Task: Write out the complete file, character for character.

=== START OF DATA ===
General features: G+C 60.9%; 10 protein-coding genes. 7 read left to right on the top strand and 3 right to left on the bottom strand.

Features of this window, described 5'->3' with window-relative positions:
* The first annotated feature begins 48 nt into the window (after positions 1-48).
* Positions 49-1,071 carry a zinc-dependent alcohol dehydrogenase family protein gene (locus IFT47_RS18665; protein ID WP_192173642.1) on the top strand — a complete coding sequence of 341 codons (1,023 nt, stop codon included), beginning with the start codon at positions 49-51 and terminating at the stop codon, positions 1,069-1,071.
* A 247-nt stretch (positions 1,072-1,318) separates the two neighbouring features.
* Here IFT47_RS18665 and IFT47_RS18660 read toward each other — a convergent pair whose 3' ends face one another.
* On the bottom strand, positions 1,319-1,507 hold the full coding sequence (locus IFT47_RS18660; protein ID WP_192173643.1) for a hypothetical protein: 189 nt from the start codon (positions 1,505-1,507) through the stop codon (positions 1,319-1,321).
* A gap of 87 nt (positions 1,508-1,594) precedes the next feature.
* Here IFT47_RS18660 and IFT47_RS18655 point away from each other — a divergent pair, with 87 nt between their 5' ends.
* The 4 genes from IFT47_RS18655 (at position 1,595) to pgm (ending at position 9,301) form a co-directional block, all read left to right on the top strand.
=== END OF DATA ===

General features: G+C 60.9%; 10 protein-coding genes. 7 read left to right on the top strand and 3 right to left on the bottom strand.

Features of this window, described 5'->3' with window-relative positions:
* The first annotated feature begins 48 nt into the window (after positions 1-48).
* Positions 49-1,071 carry a zinc-dependent alcohol dehydrogenase family protein gene (locus IFT47_RS18665; protein ID WP_192173642.1) on the top strand — a complete coding sequence of 341 codons (1,023 nt, stop codon included), beginning with the start codon at positions 49-51 and terminating at the stop codon, positions 1,069-1,071.
* A 247-nt stretch (positions 1,072-1,318) separates the two neighbouring features.
* Here IFT47_RS18665 and IFT47_RS18660 read toward each other — a convergent pair whose 3' ends face one another.
* On the bottom strand, positions 1,319-1,507 hold the full coding sequence (locus IFT47_RS18660; protein ID WP_192173643.1) for a hypothetical protein: 189 nt from the start codon (positions 1,505-1,507) through the stop codon (positions 1,319-1,321).
* A gap of 87 nt (positions 1,508-1,594) precedes the next feature.
* Here IFT47_RS18660 and IFT47_RS18655 point away from each other — a divergent pair, with 87 nt between their 5' ends.
* The 4 genes from IFT47_RS18655 (at position 1,595) to pgm (ending at position 9,301) form a co-directional block, all read left to right on the top strand.